I’d recommend everyone read this series. If you need a refresher, try my re-read ebook or the re-read posts here on this site.

The ebook has all of the re-read posts, edited and cleaned up as appropriate for an ebook, interlinking all of the chapters (this is my equivalent of “didn’t I just read about that somewhere before?”). Also added is a re-read of The Burning Man, the only other story set in Osten Ard outside of this trilogy. There are articles on the Three Swords that are at the center of the trilogy’s plot, some summaries of Tad Williams’ other series, and some predictions on what the new series holds. The article that I originally wrote for SFSignal on where this series fits in the history of fantasy has also be updated and included. With the kind permission of Tad Williams and Deborah Beale, excerpts are included where appropriate.

The table of contents of the book is at the end of this article. If your copy does not include this table of contents, please request that Amazon send an updated copy – the first few pre-order copies were sent without The Burning Man chapter.

This book is dedicated to my friend John DeNardo who until recently spent many long hours running the two-time Hugo award winning SFSignal. The site has been retired, but John’s penchant for helping authors, publishers and bloggers has left a long lasting legacy. Those of us that were privileged enough to write for the site enjoyed freedom and support. There were more guest posts, launch posts and interviews than any other site in its time frame, and many of those helped launch books and careers. John did it because he liked reading science fiction, and he liked helping people who enjoyed both reading and writing it. Luckily, I live close enough to John that he cannot get away from me by simply shutting down an award winning web site.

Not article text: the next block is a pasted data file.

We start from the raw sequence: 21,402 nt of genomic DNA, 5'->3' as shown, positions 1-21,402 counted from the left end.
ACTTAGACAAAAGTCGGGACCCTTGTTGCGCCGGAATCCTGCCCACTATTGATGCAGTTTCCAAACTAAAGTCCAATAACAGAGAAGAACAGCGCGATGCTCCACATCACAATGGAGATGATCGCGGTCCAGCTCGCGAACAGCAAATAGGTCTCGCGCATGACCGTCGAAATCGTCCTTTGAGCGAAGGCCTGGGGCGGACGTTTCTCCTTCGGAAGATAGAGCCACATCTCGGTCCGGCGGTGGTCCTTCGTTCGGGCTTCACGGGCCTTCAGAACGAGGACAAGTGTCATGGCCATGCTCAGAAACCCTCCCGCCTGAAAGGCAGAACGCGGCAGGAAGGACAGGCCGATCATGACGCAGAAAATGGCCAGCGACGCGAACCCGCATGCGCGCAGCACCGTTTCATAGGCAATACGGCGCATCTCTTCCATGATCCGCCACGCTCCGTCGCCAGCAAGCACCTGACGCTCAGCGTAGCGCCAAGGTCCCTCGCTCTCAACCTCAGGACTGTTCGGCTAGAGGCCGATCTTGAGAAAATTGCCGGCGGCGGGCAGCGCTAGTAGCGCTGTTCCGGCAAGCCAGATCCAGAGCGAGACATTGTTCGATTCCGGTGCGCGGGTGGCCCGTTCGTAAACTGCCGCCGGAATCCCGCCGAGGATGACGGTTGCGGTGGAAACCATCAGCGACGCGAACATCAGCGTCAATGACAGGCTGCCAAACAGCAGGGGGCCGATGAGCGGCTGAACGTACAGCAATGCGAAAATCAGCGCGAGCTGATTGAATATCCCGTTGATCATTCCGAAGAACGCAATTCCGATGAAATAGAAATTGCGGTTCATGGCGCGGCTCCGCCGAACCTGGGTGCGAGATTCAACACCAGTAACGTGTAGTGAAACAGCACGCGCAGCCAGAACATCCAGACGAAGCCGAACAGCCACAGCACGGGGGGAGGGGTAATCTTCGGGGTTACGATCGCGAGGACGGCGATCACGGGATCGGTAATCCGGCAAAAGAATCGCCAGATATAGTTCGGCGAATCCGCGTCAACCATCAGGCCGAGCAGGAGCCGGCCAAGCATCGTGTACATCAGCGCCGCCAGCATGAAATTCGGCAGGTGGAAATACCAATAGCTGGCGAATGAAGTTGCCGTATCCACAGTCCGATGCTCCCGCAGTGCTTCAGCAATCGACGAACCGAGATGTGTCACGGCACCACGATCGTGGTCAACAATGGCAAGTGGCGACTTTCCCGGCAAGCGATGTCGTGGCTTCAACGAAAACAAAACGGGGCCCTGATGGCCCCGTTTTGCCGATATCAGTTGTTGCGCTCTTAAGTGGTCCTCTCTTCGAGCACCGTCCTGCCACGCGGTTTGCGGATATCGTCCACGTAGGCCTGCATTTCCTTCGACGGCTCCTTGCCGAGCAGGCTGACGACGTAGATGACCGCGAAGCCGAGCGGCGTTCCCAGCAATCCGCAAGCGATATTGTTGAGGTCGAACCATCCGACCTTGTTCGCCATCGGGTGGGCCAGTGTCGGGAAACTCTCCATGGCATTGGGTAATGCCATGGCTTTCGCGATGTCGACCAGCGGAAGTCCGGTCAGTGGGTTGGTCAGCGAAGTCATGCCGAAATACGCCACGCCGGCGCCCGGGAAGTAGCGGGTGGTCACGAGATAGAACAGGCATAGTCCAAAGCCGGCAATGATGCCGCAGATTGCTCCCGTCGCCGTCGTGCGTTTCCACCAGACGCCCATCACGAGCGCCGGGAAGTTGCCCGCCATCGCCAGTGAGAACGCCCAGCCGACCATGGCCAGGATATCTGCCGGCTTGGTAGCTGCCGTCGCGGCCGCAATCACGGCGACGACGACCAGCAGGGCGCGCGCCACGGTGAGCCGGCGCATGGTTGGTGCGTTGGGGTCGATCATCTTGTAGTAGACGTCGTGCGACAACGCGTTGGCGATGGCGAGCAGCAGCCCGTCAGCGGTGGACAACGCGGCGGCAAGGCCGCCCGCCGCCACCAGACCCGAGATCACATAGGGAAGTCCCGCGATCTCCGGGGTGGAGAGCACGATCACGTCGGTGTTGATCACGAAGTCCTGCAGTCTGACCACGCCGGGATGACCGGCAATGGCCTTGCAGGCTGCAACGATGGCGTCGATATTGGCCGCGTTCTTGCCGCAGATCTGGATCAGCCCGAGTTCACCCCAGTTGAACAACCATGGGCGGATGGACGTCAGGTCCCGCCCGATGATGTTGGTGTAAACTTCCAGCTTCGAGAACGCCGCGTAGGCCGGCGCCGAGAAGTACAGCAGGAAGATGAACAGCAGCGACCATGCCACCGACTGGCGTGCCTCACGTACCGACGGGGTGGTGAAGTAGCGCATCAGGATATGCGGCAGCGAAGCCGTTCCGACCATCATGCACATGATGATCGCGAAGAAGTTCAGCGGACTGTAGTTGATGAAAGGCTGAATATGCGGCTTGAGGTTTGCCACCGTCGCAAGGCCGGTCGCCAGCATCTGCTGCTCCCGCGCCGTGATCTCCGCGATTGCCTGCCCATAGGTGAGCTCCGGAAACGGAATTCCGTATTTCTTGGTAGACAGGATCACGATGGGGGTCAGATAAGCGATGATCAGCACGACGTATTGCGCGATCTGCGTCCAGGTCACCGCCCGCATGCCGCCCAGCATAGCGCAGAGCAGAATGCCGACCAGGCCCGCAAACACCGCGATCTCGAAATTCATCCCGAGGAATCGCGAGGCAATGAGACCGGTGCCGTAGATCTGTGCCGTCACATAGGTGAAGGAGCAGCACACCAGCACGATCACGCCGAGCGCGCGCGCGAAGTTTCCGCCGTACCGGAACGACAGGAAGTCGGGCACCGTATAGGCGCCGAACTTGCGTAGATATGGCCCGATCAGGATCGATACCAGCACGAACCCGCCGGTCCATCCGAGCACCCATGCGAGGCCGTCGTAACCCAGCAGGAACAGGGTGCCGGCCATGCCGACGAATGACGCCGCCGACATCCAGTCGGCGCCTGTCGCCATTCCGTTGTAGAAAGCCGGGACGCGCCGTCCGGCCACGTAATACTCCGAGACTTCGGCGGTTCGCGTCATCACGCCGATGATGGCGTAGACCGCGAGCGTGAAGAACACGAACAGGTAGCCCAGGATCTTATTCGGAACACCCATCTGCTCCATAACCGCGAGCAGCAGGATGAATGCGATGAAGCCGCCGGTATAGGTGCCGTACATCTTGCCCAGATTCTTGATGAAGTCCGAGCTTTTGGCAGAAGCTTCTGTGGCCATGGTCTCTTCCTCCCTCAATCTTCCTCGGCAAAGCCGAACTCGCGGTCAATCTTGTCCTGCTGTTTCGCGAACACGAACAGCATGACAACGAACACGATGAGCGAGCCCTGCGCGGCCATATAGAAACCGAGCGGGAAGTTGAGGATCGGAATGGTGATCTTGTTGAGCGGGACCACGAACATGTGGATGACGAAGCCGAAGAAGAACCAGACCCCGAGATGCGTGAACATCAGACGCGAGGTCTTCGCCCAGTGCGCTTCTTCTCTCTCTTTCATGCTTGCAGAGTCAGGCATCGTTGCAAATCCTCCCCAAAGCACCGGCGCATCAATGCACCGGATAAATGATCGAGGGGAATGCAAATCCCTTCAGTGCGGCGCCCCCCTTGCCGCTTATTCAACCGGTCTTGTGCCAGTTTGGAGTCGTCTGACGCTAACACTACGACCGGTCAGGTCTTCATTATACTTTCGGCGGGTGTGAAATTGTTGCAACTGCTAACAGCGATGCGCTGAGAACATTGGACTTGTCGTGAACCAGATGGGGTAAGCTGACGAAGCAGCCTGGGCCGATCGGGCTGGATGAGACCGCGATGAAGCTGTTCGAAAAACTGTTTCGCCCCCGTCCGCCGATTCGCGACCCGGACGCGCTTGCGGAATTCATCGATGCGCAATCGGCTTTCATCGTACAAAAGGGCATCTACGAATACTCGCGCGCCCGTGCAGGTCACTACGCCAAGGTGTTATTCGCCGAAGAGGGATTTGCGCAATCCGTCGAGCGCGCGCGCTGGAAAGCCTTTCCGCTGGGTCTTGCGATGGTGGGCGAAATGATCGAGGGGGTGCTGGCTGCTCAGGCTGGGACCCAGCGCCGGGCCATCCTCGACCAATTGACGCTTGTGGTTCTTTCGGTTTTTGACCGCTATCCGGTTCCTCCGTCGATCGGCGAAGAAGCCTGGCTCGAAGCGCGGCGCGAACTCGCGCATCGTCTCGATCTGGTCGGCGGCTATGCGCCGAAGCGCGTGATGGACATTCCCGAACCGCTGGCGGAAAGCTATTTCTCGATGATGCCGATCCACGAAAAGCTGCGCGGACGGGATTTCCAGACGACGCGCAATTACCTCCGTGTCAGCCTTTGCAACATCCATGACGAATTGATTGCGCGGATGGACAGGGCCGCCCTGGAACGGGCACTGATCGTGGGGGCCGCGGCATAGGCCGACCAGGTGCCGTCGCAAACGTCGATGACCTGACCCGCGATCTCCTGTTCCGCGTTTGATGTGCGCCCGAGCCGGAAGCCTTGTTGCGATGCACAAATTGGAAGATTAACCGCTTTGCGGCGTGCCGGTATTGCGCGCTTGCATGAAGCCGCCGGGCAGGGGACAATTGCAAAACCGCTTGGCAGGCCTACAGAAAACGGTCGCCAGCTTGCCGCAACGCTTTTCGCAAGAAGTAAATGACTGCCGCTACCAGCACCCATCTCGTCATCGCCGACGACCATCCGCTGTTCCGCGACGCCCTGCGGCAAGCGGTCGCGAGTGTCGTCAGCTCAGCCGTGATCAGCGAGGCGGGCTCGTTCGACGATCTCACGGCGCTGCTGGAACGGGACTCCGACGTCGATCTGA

Table of Contents

Introduction: Tad Williams is Ruining My Calm
Background: Memory, Sorrow and Thorn and its Place in Fantasy History
A Note on These Re-Reads
The Dragonbone Chair, Part One: Simon Mooncalf
The Dragonbone Chair, Part Two: Simon Pilgrim
The Dragonbone Chair, Part Three: Simon Snowlock
Stone of Farewell, Part One: Storm’s Eye
Stone of Farewell, Part Two: Storm’s Hand
Stone of Farewell, Part Three: Storm’s Heart
To Green Angel Tower, Part One: The Waiting Stone
To Green Angel Tower, Part Two: The Winding Road
To Green Angel Tower, Part Three: The Turning Wheel
To Green Angel Tower, Part Four: The Blazing Tower

The Burning Man

Thoughts on The Three Swords
Thoughts on The Last King of Osten Ard
Other Series by Tad Williams
Additional Resources

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It is time for Jerry Kramer to be nominated to the Pro Football Hall of Fame

JerryKramerLombardiThe Pro Football Hall of Fame contains many Green Bay Packers. All-pro Jerry Kramer is not one of them.

Six-time AP All-Pro, three Pro-Bowls, the only player on the NFL 50th Anniversary Team NOT in the HoF, a member of five NFL Championship teams in seven years…is not in the Hall of Fame.